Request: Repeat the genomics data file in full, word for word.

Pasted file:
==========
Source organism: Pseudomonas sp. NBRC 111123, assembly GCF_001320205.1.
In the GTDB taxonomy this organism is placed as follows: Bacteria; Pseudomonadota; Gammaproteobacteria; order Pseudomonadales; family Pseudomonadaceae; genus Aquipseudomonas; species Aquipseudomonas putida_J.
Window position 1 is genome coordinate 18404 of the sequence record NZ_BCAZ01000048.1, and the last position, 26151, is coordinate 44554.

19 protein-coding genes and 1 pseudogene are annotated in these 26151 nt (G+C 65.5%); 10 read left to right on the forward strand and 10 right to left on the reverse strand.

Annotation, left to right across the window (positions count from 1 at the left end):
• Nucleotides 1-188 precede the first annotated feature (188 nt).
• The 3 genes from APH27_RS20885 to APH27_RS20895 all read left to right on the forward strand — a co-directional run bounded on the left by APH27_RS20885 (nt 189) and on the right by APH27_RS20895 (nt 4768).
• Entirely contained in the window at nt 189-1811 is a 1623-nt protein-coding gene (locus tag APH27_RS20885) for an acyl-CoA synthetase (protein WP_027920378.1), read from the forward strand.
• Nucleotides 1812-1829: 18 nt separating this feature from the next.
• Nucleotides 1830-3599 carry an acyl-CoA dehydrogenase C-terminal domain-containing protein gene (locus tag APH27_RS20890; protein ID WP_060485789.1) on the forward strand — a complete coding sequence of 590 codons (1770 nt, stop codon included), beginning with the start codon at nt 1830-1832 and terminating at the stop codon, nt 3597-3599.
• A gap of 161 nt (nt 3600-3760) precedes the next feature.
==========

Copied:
Source organism: Pseudomonas sp. NBRC 111123, assembly GCF_001320205.1.
In the GTDB taxonomy this organism is placed as follows: Bacteria; Pseudomonadota; Gammaproteobacteria; order Pseudomonadales; family Pseudomonadaceae; genus Aquipseudomonas; species Aquipseudomonas putida_J.
Window position 1 is genome coordinate 18404 of the sequence record NZ_BCAZ01000048.1, and the last position, 26151, is coordinate 44554.

19 protein-coding genes and 1 pseudogene are annotated in these 26151 nt (G+C 65.5%); 10 read left to right on the forward strand and 10 right to left on the reverse strand.

Annotation, left to right across the window (positions count from 1 at the left end):
• Nucleotides 1-188 precede the first annotated feature (188 nt).
• The 3 genes from APH27_RS20885 to APH27_RS20895 all read left to right on the forward strand — a co-directional run bounded on the left by APH27_RS20885 (nt 189) and on the right by APH27_RS20895 (nt 4768).
• Entirely contained in the window at nt 189-1811 is a 1623-nt protein-coding gene (locus tag APH27_RS20885) for an acyl-CoA synthetase (protein WP_027920378.1), read from the forward strand.
• Nucleotides 1812-1829: 18 nt separating this feature from the next.
• Nucleotides 1830-3599 carry an acyl-CoA dehydrogenase C-terminal domain-containing protein gene (locus tag APH27_RS20890; protein ID WP_060485789.1) on the forward strand — a complete coding sequence of 590 codons (1770 nt, stop codon included), beginning with the start codon at nt 1830-1832 and terminating at the stop codon, nt 3597-3599.
• A gap of 161 nt (nt 3600-3760) precedes the next feature.